Glossary Of Terms

Solar Terms and What They Mean

The content presented within Solar Topps’ Frequently Asked Questions, is meant solely for informative purposes and neither the individual contributors, developers, nor sponsors of Solar Topps, nor anyone else connected or affiliated with Solar Topps can take any responsibility for the results or consequences of any attempt to use or adopt any of the information presented.

A B C D E F G H I J K L M N O P Q R S T U V W X Y Z

Active Solar Thermal Technologies, which use fans or pumps to convert solar energy into usable heat or cooling (thermal energy). Active solar technologies use electrical or mechanical equipment, such as pumps and fans, to move the heat transfer fluid, air, water, anti-freeze, etc. from the surface where it is collected to the location where it is used to heat, cool, or dry something else.

Air Mass A measure of how far light travels through the Earth’s atmosphere. One air mass, or AM1, is the thickness of the Earth’s atmosphere. Air mass zero (AM0) describes solar irradiance in space, where it is unaffected by the atmosphere. The power density of AM1.5 light is about 1,000 W/m”; the power density of AM0 light about 1,360 W/m”.

Ampere A unit of electrical current. A potential of one volt across a resistance of one ohm causes a current of one ampere (6.25 X 1018 electrons per second) to flow.

Ampere-hour A unit of energy, typically referring to battery capacity. One ampere of current flowing for one hour.

Angle of incidence The angle between a ray of sunlight striking a surface and a line perpendicular to that surface. Rays perpendicular to a surface have a zero angle of incidence.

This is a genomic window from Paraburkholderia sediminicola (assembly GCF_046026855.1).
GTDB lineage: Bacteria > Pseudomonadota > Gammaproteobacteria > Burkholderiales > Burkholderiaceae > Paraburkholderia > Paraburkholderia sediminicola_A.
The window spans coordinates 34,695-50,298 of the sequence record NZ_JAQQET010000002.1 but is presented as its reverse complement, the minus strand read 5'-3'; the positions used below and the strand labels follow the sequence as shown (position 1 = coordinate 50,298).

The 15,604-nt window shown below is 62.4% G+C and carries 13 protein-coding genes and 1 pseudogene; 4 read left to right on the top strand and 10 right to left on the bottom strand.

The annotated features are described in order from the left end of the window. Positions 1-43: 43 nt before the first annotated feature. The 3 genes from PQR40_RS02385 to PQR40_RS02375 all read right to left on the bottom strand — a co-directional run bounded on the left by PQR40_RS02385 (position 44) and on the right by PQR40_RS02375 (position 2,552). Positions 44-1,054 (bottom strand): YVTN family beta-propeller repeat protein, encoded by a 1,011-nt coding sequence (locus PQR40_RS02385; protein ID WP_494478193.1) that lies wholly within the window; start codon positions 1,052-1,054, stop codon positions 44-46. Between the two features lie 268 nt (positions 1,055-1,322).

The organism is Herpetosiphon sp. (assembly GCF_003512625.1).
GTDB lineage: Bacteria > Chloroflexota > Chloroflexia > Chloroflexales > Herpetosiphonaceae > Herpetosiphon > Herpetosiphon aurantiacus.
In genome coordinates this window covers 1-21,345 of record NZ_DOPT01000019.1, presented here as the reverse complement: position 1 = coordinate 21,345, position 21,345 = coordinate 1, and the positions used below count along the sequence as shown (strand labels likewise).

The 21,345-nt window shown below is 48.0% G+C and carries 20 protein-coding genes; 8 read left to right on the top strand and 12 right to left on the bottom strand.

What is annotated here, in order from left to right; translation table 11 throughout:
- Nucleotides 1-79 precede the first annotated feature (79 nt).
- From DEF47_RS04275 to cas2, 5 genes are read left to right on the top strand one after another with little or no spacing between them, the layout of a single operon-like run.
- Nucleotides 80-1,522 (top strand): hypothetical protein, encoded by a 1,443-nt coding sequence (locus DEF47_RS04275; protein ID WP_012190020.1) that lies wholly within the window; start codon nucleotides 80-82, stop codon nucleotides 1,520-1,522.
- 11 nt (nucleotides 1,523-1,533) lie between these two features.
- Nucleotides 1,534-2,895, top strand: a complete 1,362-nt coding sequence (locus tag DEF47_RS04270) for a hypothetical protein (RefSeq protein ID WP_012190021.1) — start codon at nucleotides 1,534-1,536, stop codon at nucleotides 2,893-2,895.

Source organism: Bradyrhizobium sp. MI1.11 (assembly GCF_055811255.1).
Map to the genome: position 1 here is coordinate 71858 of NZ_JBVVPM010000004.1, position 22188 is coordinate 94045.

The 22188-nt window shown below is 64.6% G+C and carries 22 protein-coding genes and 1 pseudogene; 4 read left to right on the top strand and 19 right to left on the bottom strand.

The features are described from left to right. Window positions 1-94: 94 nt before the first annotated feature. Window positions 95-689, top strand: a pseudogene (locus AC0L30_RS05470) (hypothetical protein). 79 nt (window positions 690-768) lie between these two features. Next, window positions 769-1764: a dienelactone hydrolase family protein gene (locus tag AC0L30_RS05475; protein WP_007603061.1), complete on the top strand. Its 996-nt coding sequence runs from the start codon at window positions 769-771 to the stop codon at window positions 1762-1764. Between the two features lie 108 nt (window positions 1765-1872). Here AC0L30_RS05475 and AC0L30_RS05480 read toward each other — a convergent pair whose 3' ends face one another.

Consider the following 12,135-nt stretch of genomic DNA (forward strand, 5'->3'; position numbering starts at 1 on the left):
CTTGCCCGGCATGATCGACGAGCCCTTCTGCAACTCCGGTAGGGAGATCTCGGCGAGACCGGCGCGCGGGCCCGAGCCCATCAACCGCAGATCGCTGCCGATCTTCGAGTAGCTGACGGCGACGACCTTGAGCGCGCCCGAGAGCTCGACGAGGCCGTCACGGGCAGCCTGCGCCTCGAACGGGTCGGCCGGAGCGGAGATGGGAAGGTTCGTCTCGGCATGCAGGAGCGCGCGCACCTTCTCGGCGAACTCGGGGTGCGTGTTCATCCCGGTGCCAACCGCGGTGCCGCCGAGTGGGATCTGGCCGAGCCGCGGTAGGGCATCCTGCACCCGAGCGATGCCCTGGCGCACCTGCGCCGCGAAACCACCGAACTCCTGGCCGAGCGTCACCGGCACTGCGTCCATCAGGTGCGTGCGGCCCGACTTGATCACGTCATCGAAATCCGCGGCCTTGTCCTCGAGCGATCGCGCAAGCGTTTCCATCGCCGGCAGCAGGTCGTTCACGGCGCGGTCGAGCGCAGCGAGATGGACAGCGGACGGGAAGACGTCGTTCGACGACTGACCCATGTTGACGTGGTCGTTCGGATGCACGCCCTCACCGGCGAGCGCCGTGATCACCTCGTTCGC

Array A number of solar modules electrically connected to produce a single electrical output.
Azimuth The angular measure between due south and the point on the horizon directly below the sun.

Balance of System (BOS) All the non solar collector components needed to harness the solar energy that falls on the collector surface. For a solar air system this usually includes a fan, ducts, and a simple thermostat. For water based heating systems this usually includes a pump, piping, antifreeze, a storage tank, thermostat and heat exchangers to transfer the heat to domestic water or space heat. For a solar electric system it usually includes wiring, an inverter to convert direct current to alternating current, electrical switch gear to connect to the existing electric grid or building power panels or both, and sometimes batteries and battery charging and monitoring equipment to store electricity.

Battery Two or more electrochemical cells connected to provide energy storage. Also commonly used to designate one cell.

Blocking diode A diode which prevents reverse current flow in a circuit, commonly used to prevent a battery from discharging through the array at night.